The Shahanis came to Queens—from India, by way of Casablanca—in the 1980s. They were undocumented for a few unsteady years and then, with the arrival of their green cards, they thought they’d made it. This is the story of how they did, and didn’t; the unforeseen obstacles that propelled them into years of disillusionment and heartbreak; and the strength of a family determined to stay together.
Here We Are: American Dreams, American Nightmares follows the lives of Aarti, the precocious scholarship kid at one of Manhattan’s most elite prep schools, and her dad, the shopkeeper who mistakenly sells watches and calculators to the notorious Cali drug cartel. Together, the two represent the extremes that coexist in our country, even within a single family, and a truth about immigrants that gets lost in the headlines. It isn’t a matter of good or evil; it’s complicated.
Ultimately, Here We Are is a coming-of-age story, a love letter from an outspoken modern daughter to her soft-spoken Old World father. She never expected they’d become best friends.
Keep reading for an excerpt from Here We Are.
Being a girl was not all downside. It afforded me freedom in a key way: because my father did not expect me to have a career, he did not pressure me to follow in his footsteps. My visits to his store were infrequent. Even though he could use a lot more help, he didn’t pressure me that way.
That meant when I turned sixteen, legal working age, I could forge my own path. With help from Brearley, I set out to get the summer job of my dreams.
The Fred F. French Building is an art deco skyscraper on Fifth Avenue.
The entryway is dipped in gold: revolving doors, mailbox, elevators, radiators—every corner is like an Indian bride’s neck. I was here for my first job interview. It wasn’t for manual labor—cleaning floors or serving food (though Mom, who’d done that work, would have been very proud). It was a job that came with a desk, a computer, and a view. I hit the gold button for the 22nd floor.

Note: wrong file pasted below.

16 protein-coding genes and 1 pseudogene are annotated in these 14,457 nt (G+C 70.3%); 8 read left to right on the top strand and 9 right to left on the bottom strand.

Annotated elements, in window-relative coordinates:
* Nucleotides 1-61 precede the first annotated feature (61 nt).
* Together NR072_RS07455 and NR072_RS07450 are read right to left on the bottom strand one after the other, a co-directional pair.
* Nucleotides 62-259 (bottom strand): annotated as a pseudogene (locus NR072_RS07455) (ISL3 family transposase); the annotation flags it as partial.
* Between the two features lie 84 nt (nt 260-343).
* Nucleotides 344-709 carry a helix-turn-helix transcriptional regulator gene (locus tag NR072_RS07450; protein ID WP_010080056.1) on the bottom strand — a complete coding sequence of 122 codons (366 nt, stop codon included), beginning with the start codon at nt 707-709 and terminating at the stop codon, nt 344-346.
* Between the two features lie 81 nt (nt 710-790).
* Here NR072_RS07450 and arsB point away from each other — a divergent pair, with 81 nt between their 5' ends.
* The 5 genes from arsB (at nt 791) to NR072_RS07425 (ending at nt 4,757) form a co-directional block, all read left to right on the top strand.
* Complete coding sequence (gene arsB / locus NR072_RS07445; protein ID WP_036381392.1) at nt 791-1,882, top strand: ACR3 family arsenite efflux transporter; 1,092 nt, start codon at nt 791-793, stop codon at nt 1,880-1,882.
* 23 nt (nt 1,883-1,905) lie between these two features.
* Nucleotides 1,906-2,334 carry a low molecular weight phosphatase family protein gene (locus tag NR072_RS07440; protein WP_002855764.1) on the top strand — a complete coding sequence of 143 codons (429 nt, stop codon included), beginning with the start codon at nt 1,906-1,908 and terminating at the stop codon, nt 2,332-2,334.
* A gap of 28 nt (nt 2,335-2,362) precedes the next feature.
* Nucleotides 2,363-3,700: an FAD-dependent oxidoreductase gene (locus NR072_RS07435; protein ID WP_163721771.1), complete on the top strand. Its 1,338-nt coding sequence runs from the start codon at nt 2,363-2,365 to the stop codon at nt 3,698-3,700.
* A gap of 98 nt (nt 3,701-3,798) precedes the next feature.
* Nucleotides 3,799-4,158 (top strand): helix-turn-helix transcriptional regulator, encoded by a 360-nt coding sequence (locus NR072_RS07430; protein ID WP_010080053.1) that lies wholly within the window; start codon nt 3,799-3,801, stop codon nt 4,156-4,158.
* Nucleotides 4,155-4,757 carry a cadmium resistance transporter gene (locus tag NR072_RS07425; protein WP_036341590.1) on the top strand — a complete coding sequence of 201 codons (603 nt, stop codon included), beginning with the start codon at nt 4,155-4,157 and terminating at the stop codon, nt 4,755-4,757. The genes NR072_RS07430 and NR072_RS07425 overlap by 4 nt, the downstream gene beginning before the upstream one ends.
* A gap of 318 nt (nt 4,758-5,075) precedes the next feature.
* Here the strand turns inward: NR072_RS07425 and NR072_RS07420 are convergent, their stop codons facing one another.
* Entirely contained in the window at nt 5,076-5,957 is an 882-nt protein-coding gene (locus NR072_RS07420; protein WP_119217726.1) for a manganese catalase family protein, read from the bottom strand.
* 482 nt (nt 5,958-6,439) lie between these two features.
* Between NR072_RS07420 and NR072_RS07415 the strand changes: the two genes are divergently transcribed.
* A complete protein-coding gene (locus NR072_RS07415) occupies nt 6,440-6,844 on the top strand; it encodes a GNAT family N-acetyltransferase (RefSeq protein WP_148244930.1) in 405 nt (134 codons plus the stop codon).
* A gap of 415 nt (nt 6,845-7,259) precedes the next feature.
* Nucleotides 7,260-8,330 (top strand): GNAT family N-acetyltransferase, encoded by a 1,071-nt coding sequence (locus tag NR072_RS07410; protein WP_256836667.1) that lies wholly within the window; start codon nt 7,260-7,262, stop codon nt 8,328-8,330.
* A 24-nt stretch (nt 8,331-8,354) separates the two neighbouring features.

“Welcome to Squadron, Ellenoff, how may I help you?” the receptionist greeted me. She was black, the only dark face I spotted besides mine. This place was the adult version of Brearley, with even fewer people of color.
“I’m here to see Elliot Sagor,” I said, unsure if I was supposed to hand her my résumé. She nodded for me to have a seat in the waiting area.
“I’m here for a job.” I offered this detail she didn’t ask for.
A jolly-looking man with a bounce in his step and a towering yet soft physique arrived in minutes. He was not handsome. He was clean-cut with a functional face—his long nose tempered by full cheeks and a mop of thick silver hair.
Mr. Sagor reached out his hand to shake mine. “Firm,” he said of my grip. “Good.”
I liked him. He affirmed me.
He was the husband of my English teacher. She taught my class on American literature and often brought homemade scones and jam for us to munch on while we dissected Faulkner.
That was Brearley: a top-notch teacher with top-notch pastries. I didn’t care much for Faulkner. Stream of consciousness seemed like one of those elitist ploys to call something “art” because it was incomprehensible. But I loved Mrs. Sagor’s orange scones.
When she asked in class if anyone wanted a summer job that paid twelve dollars an hour, my hand was the sole one to shoot up. That was a lot of money—nearly triple the minimum wage at the time. Only at Brearley would no one else jump at it.